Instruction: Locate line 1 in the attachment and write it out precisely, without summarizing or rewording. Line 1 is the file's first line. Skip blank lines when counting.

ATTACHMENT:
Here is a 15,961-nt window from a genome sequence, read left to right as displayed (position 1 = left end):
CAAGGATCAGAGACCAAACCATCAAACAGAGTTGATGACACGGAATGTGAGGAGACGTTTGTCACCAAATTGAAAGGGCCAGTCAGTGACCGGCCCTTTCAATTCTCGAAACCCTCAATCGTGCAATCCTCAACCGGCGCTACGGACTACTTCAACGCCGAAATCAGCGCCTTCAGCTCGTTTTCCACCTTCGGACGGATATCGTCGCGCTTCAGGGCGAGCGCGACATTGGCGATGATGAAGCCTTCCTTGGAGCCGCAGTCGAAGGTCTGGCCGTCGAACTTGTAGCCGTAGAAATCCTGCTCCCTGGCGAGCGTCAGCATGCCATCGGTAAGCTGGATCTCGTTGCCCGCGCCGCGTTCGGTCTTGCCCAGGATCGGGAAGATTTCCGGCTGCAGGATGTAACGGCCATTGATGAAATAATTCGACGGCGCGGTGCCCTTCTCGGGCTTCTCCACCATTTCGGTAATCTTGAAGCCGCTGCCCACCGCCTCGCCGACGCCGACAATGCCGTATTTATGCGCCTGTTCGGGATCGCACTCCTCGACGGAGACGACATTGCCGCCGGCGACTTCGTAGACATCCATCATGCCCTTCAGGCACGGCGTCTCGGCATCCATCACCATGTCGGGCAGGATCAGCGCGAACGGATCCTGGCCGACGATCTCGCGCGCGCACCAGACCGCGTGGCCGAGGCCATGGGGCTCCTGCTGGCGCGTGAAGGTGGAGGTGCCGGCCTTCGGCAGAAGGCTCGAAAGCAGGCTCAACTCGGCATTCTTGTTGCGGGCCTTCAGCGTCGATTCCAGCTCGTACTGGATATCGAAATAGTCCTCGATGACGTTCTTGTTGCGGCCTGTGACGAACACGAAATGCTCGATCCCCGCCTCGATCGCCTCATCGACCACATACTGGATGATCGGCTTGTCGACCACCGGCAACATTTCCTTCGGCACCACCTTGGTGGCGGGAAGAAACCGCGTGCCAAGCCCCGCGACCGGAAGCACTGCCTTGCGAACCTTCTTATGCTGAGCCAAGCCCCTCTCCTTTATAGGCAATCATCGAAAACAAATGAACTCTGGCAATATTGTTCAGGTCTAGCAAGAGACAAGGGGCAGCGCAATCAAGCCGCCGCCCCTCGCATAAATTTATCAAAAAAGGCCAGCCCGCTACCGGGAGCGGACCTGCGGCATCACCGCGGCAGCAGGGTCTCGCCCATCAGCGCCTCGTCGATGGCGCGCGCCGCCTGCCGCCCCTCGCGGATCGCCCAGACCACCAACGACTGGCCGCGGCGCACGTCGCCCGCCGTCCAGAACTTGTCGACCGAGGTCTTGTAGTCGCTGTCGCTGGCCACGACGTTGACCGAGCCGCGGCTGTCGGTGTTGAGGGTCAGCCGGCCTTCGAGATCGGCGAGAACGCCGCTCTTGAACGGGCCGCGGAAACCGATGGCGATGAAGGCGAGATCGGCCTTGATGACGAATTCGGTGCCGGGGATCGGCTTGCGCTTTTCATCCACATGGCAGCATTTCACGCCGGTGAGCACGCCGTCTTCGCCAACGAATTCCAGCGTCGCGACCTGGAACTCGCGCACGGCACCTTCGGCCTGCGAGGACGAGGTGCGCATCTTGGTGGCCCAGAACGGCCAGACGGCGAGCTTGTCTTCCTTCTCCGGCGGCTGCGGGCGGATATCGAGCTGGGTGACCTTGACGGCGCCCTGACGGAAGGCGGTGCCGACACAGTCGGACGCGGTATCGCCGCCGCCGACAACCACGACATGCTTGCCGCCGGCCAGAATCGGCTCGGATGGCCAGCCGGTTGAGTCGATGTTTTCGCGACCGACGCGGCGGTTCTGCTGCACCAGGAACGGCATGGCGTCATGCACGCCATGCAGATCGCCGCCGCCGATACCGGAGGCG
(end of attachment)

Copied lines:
Here is a 15,961-nt window from a genome sequence, read left to right as displayed (position 1 = left end):